In addition to the emergency court order, Abbott’s actions three years ago froze the charitable assets of ZooCats and related nonprofits, as well as Cook.
State District Judge Howard Tygrett later dissolved the order, writing at the time that “the place to establish rules and regulations for the exhibition of animals is through the U.S. Department of Agriculture, health authorities or by statute, and not piecemeal through the courts.”
Kelly, though, said the AG’s office was still intent on handling the matter through the Kaufman County courts, adding that a trial has been set for July 24 but that he expects Cook’s attorney to file for a continuance.
“This is something that has been looming for years and it’s been a long and arduous journey to get this through the courts in Kaufman County,” Kelly said. “We thought in 2003 that we had a strong case against Mr. Cook and we still believe that today. We just want to get this in front of a jury.”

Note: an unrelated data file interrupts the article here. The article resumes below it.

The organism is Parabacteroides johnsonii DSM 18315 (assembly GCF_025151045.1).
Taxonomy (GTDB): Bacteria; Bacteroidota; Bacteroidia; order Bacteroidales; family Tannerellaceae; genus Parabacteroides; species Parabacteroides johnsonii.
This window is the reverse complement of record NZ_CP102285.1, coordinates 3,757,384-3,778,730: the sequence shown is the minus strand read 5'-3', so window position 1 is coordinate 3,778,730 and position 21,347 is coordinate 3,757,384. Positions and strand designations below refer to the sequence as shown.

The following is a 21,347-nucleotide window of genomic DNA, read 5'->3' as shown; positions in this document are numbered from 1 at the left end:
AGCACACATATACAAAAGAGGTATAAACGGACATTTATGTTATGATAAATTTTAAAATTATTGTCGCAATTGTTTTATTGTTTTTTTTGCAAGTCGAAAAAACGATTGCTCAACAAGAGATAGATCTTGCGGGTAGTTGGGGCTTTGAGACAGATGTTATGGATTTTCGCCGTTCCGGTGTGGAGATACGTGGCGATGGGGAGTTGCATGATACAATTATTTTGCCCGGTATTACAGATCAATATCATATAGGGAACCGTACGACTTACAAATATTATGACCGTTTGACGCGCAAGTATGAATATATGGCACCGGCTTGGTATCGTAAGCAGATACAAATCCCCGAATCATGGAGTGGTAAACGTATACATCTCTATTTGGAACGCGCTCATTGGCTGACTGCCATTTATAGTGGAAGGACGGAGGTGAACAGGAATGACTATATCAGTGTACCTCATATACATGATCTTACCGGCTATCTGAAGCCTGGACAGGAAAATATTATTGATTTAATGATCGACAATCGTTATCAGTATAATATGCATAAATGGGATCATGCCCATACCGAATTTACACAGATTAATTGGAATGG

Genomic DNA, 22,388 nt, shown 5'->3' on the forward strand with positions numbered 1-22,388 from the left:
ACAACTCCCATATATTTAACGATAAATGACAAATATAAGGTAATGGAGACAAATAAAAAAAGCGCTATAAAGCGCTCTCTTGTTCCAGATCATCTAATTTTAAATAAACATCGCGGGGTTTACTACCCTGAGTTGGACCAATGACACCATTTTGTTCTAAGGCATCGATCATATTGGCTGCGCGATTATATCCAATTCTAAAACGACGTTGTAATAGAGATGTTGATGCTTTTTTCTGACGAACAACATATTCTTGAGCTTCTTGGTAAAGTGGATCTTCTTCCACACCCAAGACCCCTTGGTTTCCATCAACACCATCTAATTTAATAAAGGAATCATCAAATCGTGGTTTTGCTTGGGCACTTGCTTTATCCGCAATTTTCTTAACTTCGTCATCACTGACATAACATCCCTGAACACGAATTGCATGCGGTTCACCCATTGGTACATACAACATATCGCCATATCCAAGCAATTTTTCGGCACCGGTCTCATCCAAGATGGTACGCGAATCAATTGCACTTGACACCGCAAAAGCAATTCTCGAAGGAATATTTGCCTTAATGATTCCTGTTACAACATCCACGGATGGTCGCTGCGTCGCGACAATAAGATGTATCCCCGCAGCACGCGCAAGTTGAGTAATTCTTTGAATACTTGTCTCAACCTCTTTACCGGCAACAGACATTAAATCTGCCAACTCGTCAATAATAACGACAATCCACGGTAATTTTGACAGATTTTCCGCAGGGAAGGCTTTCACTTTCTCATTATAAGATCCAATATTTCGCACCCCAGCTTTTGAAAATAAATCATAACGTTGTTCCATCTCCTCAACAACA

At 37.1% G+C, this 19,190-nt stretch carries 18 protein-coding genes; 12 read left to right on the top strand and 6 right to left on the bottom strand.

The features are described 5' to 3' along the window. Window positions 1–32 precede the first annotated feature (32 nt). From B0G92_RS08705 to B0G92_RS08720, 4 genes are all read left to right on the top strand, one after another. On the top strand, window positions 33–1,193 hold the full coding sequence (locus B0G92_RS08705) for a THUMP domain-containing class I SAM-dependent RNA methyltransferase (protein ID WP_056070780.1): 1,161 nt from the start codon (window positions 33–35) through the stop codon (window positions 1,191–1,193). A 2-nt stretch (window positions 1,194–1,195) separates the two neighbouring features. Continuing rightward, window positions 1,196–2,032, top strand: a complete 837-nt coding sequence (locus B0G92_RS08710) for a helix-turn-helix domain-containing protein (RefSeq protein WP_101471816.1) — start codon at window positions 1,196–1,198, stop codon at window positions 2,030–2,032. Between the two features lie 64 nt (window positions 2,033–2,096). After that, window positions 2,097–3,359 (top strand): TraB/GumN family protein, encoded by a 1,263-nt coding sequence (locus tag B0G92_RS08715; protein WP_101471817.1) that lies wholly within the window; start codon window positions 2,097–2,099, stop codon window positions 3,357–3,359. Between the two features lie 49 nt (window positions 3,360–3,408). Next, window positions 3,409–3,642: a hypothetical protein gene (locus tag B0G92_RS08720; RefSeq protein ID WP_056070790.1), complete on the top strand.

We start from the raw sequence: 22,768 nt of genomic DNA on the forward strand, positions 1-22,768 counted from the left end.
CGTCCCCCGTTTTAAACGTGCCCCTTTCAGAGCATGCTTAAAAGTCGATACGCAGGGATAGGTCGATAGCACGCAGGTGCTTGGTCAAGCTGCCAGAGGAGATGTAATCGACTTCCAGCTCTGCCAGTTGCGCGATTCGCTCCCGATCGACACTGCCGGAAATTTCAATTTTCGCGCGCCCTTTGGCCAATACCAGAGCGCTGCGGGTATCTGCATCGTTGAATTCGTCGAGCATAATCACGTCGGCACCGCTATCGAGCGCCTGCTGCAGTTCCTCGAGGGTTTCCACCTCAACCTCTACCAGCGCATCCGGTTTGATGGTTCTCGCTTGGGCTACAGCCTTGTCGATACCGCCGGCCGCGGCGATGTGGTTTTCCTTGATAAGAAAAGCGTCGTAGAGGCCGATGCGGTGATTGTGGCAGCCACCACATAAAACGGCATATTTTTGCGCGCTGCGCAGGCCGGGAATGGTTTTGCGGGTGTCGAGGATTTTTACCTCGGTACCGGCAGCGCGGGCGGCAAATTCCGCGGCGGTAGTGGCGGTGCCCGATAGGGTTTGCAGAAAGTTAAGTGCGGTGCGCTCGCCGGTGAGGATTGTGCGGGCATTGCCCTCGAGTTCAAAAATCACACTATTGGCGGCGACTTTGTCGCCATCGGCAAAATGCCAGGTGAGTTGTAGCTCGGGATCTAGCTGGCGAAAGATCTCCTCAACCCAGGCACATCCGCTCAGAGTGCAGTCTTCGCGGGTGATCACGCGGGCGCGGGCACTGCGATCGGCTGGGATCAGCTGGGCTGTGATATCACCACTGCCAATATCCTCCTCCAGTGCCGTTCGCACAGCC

Tygrett’s actions in July 2003 resulted in the return of six tiger cubs because he said there was insufficient evidence to support the AG’s allegations. Three of the cubs had been sent to the International Exotic Feline Sanctuary in Boyd and the others to the Austin Zoo.
Abbott’s suit was seeking damages for alleged violations of the Deceptive Trade Practices Act and the Texas Nonprofit Corporations Act, allegations that Kelly said Thursday were still at the forefront of the case.